“Law” and repression I

8 10 2019

The current discussion of a biased and politicized judiciary should not be separated from the use of “law” for political repression. In fact, the military junta of 2014-19, under the direction of the evil, rightist lawyer-for-military-hire Wissanu Krea-ngam and the military’s ideologues, worked harder on establishing rule by law – quite different from rule by law – than most previous rightists regimes. The military junta recognized that its laws could be used for ongoing political repression once the regime it self transmogrified into a corrupt civilian front organization now sometimes erroneously referred to as an elected government.

Rule by law has been an increasingly favored means of political repression adopted by rightist regimes worldwide and is also infecting electoral democracies as well.

Human rights lawyer Poonsuk Poonsukcharoen recently observed that “the authorities’ main method of suppression has evolved into the use of laws and state orders to enable them to cling on to power.”

In essence, the law is used to repress the regime’s opponents, whether they be journalists who step outside the bounds of self-censorship, elected opposition politicians or democracy activists.

Anurak. Clipped from TAHR

Recent cases involve a Belgian freelance journalist Kris Janssens,taken into police custody “for inquiries because our intel suggested that he might have been a threat to national security…”. In fact, he was detained because he planned to interview an anti-government activist Anurak Jeantawanich. He was warned not to and advised to leave Thailand. The Immigration Police claimed this was “normal procedure” and cited immigration law. But they could not specify how the journalist was a threat to this vague but useful notion of national security.

A second example of the authorities using the law to repress opponents is the case of the 12 speakers – academics and opposition politicians – at a public discussion of constitutional reform who have all been slapped with sedition complaints by the shadowy Internal Security Operations Command (ISOC).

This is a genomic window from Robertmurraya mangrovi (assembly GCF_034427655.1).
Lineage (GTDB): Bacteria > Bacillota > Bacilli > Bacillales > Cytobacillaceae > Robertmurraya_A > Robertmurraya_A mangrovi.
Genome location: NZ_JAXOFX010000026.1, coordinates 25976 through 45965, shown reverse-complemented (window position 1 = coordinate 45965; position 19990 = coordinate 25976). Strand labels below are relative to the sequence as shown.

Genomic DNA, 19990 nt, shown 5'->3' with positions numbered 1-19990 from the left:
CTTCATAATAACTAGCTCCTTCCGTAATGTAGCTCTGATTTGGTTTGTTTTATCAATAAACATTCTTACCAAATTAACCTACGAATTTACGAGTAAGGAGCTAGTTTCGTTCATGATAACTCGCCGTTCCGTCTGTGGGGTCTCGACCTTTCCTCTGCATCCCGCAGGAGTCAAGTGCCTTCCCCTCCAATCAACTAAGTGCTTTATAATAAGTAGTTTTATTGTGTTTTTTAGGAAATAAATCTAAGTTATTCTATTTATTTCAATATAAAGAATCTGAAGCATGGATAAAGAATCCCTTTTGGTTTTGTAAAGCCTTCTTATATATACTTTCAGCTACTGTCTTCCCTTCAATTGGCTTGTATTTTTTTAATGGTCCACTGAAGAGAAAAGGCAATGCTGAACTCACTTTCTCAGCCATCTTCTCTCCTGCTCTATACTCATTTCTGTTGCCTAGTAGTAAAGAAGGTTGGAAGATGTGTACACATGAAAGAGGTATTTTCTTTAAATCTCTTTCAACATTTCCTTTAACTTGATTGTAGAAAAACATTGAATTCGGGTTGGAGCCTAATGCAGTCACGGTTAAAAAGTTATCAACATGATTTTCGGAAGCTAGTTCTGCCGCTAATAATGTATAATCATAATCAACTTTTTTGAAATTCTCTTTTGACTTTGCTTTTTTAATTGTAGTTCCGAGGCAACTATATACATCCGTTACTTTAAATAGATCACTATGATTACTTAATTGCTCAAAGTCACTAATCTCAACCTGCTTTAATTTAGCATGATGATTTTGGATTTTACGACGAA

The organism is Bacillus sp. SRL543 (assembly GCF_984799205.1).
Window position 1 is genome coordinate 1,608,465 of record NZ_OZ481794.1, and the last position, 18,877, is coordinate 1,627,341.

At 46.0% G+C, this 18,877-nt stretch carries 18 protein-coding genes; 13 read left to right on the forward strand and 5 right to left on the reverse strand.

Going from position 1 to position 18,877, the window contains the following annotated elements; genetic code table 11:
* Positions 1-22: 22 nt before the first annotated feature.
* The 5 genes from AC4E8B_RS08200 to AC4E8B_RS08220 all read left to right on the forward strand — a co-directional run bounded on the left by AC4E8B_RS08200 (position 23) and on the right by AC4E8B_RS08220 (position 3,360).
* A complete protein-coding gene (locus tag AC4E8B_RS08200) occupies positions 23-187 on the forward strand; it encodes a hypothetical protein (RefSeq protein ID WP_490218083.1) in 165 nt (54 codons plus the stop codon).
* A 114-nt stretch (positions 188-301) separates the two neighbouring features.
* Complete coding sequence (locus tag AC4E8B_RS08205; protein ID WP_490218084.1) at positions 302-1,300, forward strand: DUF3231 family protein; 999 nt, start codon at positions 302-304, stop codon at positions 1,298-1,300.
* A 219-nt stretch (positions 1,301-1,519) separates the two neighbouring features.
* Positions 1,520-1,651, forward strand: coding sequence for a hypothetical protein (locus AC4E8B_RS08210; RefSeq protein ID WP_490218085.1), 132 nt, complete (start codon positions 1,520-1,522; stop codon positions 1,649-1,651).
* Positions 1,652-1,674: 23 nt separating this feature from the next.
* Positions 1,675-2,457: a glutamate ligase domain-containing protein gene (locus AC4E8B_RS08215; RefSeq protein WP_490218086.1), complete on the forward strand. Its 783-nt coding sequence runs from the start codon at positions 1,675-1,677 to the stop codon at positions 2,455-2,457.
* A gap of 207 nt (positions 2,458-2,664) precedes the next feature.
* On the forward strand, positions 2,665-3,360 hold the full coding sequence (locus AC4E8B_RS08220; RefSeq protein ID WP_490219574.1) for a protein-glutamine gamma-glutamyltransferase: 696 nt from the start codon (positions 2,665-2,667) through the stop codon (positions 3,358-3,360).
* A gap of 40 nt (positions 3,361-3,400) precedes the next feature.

Behind a “national security” law, ISOC lies that “it is persecuting opposition political parties in laying a sedition complaint over their public forum in the far South…”. Unbelievably, “Isoc spokesman Maj Gen Thanathip Sawangsaeng said … no one ordered that legal action be taken.” We do know the action was taken, so this being the military, someone ordered it. We also know that the nasty watchman Gen Prawit Wongsuwan approved the action.

Maj Gen Thanathip continued his charade by insisting “Isoc was not abusing its power to persecute the opposition parties.” In a warped sense, he’s probably right on this because the military junta allocated ISOC powers to repress its opponents before it metastasized.

He then babbled in a manner that explains how authoritarian regimes use the law for repression: “Isoc does not see the people as an enemy, but it does abide by the law. Words spoken at the constitution amendment forum in Pattani caused concerns…”. He doesn’t say for who. Obviously the person who did not order the legal action.

Obviously and unreservedly, the military and other authorities supporting the present regime are using the law for repression. We can expect much more of this abuse of the law. Meanwhile, thugs, forgers, liars and criminals serve as ministers.





Further updated: Sameness

5 10 2019

Many years ago, The Who sang about not getting fooled again. They observed: “Meet the new boss, Same as the old boss. In Thailand, that’s true, and while we are sure the public isn’t fooled, the old fools are at it again and again.

The new “elected” regime is the same as the old one, the military junta. But we all knew that, right? It had to be. That’s what fiver years of rigging things was about. And then there was the stealing of the “election.” Now the sameness is being demonstrated.

According to Khaosod, Col Burin Thongprapai, formerly the Judge Advocate General (legal) officer for the junta, has “filed criminal complaints against 12 opposition leaders and academics who spoke in favor of amending the military-backed constitution last month.” These are said to include Political scientist Chalita Bundhuwong and news show host Sirote Klampaiboon along with “Pheu Thai leader Sompong Amornwiwat, Future Forward Party chairman Thanathorn Juangroongruangkit and Songkram Kitlertphairote of Puea Chart Party” who  spoke at a public meeting in Pattani about amending the junta’s constitution.

It was also Col Burin who filed sedition charges against Thanathorn back in May.

The Bangkok Post suggests that Col Burin is working for the Internal Security Operations Command and lists him as a Major General and says he “took the legal action on behalf of the chief of the 4th Army Region, which supervises the South.” Chalita has been critical of ISOC.